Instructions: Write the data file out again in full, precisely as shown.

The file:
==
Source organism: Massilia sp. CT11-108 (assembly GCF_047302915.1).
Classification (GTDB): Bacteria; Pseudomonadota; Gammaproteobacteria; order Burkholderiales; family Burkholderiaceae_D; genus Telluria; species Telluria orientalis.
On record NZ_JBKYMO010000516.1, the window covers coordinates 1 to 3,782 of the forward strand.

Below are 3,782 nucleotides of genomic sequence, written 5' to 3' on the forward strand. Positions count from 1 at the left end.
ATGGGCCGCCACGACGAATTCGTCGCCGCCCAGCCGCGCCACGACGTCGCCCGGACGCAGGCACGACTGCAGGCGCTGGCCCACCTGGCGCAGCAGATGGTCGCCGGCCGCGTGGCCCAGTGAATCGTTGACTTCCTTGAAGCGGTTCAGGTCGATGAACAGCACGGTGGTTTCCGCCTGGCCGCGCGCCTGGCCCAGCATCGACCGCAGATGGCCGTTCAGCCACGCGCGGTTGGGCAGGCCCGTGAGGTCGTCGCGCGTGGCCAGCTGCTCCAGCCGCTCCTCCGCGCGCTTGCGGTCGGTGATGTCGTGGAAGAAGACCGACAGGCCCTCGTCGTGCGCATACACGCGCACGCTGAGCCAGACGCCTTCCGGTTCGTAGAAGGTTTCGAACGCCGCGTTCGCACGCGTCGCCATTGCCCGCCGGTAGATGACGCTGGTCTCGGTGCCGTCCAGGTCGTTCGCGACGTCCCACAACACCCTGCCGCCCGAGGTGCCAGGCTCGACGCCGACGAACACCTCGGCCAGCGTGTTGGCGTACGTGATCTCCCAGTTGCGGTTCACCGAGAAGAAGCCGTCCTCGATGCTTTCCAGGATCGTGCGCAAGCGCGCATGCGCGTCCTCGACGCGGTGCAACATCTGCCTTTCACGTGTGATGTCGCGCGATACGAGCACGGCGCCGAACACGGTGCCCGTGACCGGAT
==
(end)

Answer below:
Source organism: Massilia sp. CT11-108 (assembly GCF_047302915.1).
Classification (GTDB): Bacteria; Pseudomonadota; Gammaproteobacteria; order Burkholderiales; family Burkholderiaceae_D; genus Telluria; species Telluria orientalis.
On record NZ_JBKYMO010000516.1, the window covers coordinates 1 to 3,782 of the forward strand.

Below are 3,782 nucleotides of genomic sequence, written 5' to 3' on the forward strand. Positions count from 1 at the left end.
ATGGGCCGCCACGACGAATTCGTCGCCGCCCAGCCGCGCCACGACGTCGCCCGGACGCAGGCACGACTGCAGGCGCTGGCCCACCTGGCGCAGCAGATGGTCGCCGGCCGCGTGGCCCAGTGAATCGTTGACTTCCTTGAAGCGGTTCAGGTCGATGAACAGCACGGTGGTTTCCGCCTGGCCGCGCGCCTGGCCCAGCATCGACCGCAGATGGCCGTTCAGCCACGCGCGGTTGGGCAGGCCCGTGAGGTCGTCGCGCGTGGCCAGCTGCTCCAGCCGCTCCTCCGCGCGCTTGCGGTCGGTGATGTCGTGGAAGAAGACCGACAGGCCCTCGTCGTGCGCATACACGCGCACGCTGAGCCAGACGCCTTCCGGTTCGTAGAAGGTTTCGAACGCCGCGTTCGCACGCGTCGCCATTGCCCGCCGGTAGATGACGCTGGTCTCGGTGCCGTCCAGGTCGTTCGCGACGTCCCACAACACCCTGCCGCCCGAGGTGCCAGGCTCGACGCCGACGAACACCTCGGCCAGCGTGTTGGCGTACGTGATCTCCCAGTTGCGGTTCACCGAGAAGAAGCCGTCCTCGATGCTTTCCAGGATCGTGCGCAAGCGCGCATGCGCGTCCTCGACGCGGTGCAACATCTGCCTTTCACGTGTGATGTCGCGCGATACGAGCACGGCGCCGAACACGGTGCCCGTGACCGGAT